Moving to Albuquerque
- 0Sep 24, '07 by trainer2070Anyone have any information on what Albuquerque's like? I'm going to be moving there in the next few months to finish school and I'm trying to get a feel for what its like.
- 3Nov 30, '07 by semisweetchickI'm sorry no one answered you; I'm sure you're here by now, but in case others are interested....
Disclaimer: I do not like NM. The climate does not agree with me, among other things.
That said, I have lived in Albuquerque for over 12 years, so I have a good idea of what it is like. Here goes.
The climate is considered "lovely" by many people. There are not 4 distinct seasons here. Winter is very mild. Spring involves A LOT of wind (be prepared for an April filled with days of 40+mph winds each and every day). Summer is hot. To me, the best season is fall. Not so much wind, temps in the 80s. That is ideal.
Because of the climate, outdoor activities can be had almost year-round. (And definitely year-round if you're intrepid.) Biking, hiking, camping -- it's all available through most seasons. The mountains are a mere half-hour from Albuquerque, though they're not as nice as the mountains of Colorado, IMHO.
Cultural activities abound in this city of half-a-million. There is live theatre, arts. The only thing lacking is a major league sports team. That said, an individual who commits to the area would not be lacking in social activities.
New Mexico, in general, is a very (very) poor state. However, the economic aspect of Albuquerque is all right. Housing is fairly expensive, with decent homes running approx. $250,000. I know that's not expensive compared to other areas of the country, but it's expensive compared to what Albuquerque has to offer. Also, this is a military town. If you have issues with the military, Albuquerque may not be for you. Kirtland AFB provides a major economic impact to Albuq, in general.
Albuquerque is one of those cities that can be negatively described as having a "small town" attitude in a large city. Often, the politics here make no sense. If you can live with that, then you will enjoy Albuq.
As far as nursing goes, there are three major employers: the Presbyterian system, University of New Mexico system, and Lovelace system. Presbyterian and Lovelace are privately-owned health systems. UNMH is the publicly-owned hospital whose health system also serves the university community. Lovelace is in disarray, and I can't recommend it. The UNM system offers a great option for those who enjoy the academic environment (interns and resident constantly circulating, e.g.). Presbyterian is, by far, the premier private system in NM. Both UNMH and Presbyterian have their good sides and bad sides for nurses. And don't discount the VA, which has a large hospital here.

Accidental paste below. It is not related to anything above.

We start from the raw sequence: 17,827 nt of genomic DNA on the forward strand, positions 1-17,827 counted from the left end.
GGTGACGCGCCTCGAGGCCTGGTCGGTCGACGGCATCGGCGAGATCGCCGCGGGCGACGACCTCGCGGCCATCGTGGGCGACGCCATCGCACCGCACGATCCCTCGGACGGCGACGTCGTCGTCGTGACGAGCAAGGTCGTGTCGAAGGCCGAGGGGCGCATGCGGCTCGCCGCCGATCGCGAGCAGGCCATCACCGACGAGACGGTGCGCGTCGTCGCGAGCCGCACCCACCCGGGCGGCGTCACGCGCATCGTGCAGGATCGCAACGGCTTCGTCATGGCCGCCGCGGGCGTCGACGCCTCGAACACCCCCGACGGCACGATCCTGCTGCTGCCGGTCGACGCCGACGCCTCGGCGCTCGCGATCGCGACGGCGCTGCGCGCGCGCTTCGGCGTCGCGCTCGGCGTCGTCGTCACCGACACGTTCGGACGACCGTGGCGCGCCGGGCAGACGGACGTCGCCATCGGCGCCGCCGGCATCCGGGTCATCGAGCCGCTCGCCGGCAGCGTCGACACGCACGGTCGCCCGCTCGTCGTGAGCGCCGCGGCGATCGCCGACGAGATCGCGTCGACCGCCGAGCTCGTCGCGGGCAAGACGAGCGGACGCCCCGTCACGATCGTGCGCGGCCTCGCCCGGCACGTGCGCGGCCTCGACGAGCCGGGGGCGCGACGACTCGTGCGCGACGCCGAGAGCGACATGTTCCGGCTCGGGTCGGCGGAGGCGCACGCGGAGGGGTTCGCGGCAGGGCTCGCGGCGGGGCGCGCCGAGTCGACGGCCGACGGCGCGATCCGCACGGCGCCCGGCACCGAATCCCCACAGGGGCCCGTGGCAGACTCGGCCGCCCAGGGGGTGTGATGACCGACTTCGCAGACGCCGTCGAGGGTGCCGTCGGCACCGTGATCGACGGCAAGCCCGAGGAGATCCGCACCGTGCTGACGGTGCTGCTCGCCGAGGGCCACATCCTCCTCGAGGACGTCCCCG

- 1Dec 31, '07 by AnesthesiaSliderThe above post is fairly accurate, but I have to disagree about the climate. It's cool to cold in the winter (snows 1 to 4 days a year in the city, almost always melts within 48 hours. Skiing/snowboarding are reallly big here). Spring is cool, it gets windy in March for a couple of weeks (the dust can be bothersome). July usually has a few >100 degree days but there is virtually no humidity. Monsoons start in late July, meaning clouds roll in around 3:30, rains until 6:00, beautiful sunset at 7:00. Sometimes the sun is setting on the horizon, fire red, clouds over the west mesa, and there is lightning in the sunset. That lasts until late August. Balloon Fiesta starts in mid October, and this without fail is the first cold week of the fall; temps range from 40's to 60's until March.
State is not the poorest but close (when New Mexico is ranked in some national ranking, we usually say "thank God for Mississippi!). New Mexico breakfasts are the best meal to be had on the planet. Don't for get to spell it C-H-I-L-E, and you'll love your time here.
Oh yeah: UNM and the surrounding area are so liberal they make San Fransisco seem conservative.
- 1Apr 4, '08 by PreOpNurseI totally agree with the above posts, except to say that there is humidity. I am from Oklahoma which is more humid on average. But the last couple of summers have been terrible. Most houses (including mine) have swamp coolers which do not work in humidity, so I spend a lot of time in the summer not being comfortable. I had to buy a window unit for my room so I could sleep. The comment on the politics is spot-on. If you agree with the liberal side, this could be a wonderful sanctuary. The politics certainly bleed into the health care environment. I work at UNM and it is out of control. But, that being said, I love my job and I have great friends here, but I really wish there was more rain. The housing is VERY expensive for the wages and environment here. Even small apartments in the ghetto are $700 and up. Anyway, everyone's different so maybe you'll love it.